Harsh weather, tight supply sink U.S. home sales
By Lucia Mutikani
WASHINGTON (Reuters) - Severe cold weather and a shortage of houses on the market pushed U.S. home resales to an 18-month low in January, the latest indication economic activity has hit a soft patch.
The National Association of Realtors said on Friday that home sales dropped 5.1 percent last month to an annual rate of 4.62 million units, the lowest level since July 2012.
The Realtors group said unseasonably cold weather was partly to blame, but it also acknowledged some fundamental weakness, with fewer homes on the market to choose from and higher mortgage rates and prices reducing affordability.
"Some housing activity will be delayed until spring," said Lawrence Yun, NAR chief economist. "At the same time, we cannot ignore the ongoing headwinds of tight credit, limited inventory, higher prices and higher mortgage interest rates."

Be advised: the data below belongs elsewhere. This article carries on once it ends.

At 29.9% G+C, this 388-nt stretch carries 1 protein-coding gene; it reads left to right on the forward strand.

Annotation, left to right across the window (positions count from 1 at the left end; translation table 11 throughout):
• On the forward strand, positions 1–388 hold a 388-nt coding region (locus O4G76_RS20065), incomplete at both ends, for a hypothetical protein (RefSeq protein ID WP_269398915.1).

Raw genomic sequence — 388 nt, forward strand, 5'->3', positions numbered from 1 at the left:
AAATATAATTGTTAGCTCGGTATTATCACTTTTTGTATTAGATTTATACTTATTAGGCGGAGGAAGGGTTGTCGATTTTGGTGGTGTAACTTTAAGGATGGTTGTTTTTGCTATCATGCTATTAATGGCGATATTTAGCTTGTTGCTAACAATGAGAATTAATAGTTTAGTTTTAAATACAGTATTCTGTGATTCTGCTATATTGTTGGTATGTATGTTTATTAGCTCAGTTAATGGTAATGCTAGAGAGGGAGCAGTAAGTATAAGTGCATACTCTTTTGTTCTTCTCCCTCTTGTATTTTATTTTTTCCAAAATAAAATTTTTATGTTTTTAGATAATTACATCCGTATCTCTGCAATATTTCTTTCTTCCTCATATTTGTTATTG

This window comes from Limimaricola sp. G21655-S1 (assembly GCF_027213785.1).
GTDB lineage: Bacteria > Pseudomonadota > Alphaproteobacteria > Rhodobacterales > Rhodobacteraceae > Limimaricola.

The 30-year fixed mortgage rate is about a full percentage point higher than it was a year ago, even though rates have come down a bit since hitting a two-year high in September.
Sales tumbled in the Northeast, South and Midwest, which were hit by snow storms and ice last month. But they were down 7.3 percent in the West, an indication that other factors apart from the weather also weighed on sales.
Home resales, which peaked in July, have declined in five of the last six months, and in January were down 5.1 percent from a year-ago.
Economists had expected sales to fall to a 4.68-million pace last month and some were not convinced that the weather had played a major role in the January slump. Continued...